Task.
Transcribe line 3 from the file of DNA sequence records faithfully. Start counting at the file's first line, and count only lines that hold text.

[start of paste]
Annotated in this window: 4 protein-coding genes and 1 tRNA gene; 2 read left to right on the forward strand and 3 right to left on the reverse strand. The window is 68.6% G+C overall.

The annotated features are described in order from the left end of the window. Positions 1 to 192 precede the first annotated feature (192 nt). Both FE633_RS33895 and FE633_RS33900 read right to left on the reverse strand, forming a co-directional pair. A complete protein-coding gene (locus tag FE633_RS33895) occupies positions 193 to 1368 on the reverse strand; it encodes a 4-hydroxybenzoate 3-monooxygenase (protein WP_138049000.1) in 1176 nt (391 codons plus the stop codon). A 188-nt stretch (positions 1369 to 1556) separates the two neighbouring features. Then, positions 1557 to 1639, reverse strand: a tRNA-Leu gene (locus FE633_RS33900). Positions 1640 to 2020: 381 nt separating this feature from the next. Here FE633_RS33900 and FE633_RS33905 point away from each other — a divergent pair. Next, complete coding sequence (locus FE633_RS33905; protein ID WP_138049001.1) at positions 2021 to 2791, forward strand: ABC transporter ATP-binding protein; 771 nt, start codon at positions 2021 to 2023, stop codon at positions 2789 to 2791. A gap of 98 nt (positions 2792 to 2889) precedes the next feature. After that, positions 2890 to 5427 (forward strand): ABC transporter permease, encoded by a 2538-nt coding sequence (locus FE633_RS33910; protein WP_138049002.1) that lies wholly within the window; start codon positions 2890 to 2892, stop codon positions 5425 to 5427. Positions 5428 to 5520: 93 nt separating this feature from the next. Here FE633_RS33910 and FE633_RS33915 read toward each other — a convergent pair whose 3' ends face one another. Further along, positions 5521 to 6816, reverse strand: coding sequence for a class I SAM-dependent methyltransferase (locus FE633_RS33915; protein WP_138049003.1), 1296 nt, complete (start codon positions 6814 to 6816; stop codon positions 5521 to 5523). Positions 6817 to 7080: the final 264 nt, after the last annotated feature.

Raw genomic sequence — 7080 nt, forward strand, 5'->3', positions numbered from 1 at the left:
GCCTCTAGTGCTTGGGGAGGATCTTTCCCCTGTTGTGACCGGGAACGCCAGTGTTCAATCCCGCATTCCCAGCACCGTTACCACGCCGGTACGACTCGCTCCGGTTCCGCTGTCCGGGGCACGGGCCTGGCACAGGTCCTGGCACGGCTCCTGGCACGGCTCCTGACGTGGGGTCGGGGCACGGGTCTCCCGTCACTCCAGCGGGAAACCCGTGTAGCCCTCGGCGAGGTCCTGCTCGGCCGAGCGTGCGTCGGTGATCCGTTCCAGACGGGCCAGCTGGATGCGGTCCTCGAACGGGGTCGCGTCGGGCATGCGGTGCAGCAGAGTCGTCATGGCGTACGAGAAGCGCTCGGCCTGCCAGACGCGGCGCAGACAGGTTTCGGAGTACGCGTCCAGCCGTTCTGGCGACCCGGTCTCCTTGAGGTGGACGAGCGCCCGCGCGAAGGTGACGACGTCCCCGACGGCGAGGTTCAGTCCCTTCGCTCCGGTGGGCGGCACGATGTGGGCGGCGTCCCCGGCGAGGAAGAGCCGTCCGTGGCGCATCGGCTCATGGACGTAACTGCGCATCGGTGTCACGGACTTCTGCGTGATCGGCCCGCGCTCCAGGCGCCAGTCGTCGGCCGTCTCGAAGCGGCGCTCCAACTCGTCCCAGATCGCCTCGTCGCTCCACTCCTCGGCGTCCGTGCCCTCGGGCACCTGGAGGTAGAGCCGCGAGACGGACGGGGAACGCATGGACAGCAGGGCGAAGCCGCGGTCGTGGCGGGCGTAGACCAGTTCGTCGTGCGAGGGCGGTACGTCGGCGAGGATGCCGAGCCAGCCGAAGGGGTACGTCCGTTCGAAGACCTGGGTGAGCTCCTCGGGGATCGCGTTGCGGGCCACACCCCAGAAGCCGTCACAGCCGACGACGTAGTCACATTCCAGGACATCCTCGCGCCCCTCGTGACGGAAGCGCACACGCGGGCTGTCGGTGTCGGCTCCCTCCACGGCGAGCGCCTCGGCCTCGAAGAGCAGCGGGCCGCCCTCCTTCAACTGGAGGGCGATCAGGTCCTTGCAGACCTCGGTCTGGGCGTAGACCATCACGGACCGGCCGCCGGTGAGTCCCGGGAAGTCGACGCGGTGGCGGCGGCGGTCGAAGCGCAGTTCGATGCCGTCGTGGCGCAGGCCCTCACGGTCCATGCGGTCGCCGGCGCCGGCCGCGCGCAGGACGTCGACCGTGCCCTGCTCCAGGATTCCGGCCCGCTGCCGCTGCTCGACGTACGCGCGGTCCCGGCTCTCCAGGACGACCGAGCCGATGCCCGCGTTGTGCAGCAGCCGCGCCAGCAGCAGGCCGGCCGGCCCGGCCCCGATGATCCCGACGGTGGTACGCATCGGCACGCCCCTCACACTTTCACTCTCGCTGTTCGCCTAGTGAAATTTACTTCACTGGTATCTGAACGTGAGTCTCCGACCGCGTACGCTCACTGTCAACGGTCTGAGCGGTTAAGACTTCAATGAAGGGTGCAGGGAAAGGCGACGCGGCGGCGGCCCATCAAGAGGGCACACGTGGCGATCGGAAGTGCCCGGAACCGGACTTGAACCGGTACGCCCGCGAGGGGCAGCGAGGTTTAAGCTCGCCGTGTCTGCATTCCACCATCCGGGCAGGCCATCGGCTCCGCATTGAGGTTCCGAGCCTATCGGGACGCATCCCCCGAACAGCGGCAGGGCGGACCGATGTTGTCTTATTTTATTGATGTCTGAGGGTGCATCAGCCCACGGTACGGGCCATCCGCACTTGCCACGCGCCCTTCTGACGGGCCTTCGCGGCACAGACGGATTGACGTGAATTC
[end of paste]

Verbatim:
Raw genomic sequence — 7080 nt, forward strand, 5'->3', positions numbered from 1 at the left: